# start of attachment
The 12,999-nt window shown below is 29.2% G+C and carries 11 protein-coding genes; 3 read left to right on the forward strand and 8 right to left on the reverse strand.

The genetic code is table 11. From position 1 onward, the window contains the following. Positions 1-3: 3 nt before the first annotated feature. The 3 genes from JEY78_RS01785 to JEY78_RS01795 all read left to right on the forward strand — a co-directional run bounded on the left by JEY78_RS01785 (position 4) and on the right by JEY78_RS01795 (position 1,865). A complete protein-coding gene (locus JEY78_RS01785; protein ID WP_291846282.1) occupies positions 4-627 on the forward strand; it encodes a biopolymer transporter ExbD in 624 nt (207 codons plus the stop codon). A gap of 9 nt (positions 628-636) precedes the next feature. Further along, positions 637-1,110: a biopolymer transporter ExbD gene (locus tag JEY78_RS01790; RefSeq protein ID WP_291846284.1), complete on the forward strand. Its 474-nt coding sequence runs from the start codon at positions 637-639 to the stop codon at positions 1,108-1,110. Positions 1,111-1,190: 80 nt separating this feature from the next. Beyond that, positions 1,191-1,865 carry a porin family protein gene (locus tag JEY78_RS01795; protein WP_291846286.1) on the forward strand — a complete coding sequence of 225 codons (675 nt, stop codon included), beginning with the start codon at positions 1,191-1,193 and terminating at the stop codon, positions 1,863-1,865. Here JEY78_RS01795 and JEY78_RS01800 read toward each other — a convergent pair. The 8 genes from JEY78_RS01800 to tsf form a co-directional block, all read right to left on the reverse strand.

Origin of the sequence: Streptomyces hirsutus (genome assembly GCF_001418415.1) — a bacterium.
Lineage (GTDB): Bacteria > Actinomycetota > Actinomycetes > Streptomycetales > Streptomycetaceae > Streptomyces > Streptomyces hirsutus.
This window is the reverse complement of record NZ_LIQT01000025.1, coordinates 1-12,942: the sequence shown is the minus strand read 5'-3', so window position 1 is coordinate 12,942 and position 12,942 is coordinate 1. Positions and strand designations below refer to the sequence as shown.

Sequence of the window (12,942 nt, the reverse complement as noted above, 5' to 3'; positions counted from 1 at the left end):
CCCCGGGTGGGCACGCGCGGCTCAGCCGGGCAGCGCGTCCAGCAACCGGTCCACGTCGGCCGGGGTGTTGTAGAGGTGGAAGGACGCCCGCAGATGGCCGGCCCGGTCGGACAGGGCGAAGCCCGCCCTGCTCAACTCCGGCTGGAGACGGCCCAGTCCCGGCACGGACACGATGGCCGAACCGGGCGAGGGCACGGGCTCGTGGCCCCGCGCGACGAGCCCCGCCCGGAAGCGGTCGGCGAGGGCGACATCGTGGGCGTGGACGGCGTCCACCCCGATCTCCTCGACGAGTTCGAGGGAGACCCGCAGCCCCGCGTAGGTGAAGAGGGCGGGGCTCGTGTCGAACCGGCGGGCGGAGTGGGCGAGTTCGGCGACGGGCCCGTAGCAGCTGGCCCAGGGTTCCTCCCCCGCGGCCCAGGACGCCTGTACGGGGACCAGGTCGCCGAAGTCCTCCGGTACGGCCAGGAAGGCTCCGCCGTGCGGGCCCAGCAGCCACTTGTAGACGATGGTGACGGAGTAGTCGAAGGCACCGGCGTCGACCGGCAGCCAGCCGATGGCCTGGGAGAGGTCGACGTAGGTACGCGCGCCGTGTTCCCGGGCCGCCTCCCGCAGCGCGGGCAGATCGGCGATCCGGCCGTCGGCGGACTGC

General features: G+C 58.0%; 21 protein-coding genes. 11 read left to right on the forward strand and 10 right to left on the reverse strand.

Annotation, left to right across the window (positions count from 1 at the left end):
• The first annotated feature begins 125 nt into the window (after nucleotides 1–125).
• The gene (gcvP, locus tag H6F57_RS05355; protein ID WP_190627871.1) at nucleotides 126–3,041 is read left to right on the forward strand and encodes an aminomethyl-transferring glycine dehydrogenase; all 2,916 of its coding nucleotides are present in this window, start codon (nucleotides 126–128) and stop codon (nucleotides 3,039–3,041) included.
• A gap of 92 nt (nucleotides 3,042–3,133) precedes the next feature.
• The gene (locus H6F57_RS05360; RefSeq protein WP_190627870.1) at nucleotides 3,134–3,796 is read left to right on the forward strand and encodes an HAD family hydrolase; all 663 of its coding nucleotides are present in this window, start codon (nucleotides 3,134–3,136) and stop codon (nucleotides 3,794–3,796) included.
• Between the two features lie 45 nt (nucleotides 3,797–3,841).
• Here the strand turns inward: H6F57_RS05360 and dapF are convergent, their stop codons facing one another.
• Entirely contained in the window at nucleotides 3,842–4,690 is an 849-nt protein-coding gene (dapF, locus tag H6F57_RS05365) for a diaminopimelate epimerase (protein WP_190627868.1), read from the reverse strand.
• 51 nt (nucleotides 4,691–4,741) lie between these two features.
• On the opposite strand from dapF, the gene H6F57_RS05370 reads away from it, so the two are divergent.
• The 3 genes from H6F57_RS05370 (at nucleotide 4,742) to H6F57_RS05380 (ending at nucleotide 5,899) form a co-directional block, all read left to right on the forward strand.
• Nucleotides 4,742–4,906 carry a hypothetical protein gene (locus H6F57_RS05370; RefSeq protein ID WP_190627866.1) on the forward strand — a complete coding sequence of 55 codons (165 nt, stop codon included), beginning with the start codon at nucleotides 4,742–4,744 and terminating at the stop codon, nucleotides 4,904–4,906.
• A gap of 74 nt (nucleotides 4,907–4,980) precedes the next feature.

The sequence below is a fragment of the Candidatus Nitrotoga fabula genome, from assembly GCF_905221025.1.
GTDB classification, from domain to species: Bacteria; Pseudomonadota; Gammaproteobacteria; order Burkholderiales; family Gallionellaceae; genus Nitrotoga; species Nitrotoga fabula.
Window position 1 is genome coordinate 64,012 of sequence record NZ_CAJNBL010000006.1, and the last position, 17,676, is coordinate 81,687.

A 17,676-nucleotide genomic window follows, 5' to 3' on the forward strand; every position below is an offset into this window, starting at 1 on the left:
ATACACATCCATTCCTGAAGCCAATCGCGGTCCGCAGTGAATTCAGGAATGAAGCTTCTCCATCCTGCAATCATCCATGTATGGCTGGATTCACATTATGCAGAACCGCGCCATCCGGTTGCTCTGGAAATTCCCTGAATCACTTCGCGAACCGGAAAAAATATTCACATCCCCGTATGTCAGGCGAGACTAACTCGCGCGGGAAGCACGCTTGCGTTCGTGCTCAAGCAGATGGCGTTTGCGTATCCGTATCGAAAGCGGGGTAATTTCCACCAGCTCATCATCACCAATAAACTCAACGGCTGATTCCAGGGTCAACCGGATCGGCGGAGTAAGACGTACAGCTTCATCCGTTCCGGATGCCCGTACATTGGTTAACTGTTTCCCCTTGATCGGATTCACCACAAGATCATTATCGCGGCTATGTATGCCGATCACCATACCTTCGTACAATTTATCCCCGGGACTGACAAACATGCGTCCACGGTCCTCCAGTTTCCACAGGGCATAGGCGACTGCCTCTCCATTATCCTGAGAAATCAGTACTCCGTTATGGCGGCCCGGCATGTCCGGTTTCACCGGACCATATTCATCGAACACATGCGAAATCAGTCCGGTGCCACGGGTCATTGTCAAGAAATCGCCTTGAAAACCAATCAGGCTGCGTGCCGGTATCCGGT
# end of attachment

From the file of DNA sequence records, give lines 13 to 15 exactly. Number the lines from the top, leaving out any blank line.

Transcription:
• The gene (locus H6F57_RS05360; RefSeq protein WP_190627870.1) at nucleotides 3,134–3,796 is read left to right on the forward strand and encodes an HAD family hydrolase; all 663 of its coding nucleotides are present in this window, start codon (nucleotides 3,134–3,136) and stop codon (nucleotides 3,794–3,796) included.
• Between the two features lie 45 nt (nucleotides 3,797–3,841).
• Here the strand turns inward: H6F57_RS05360 and dapF are convergent, their stop codons facing one another.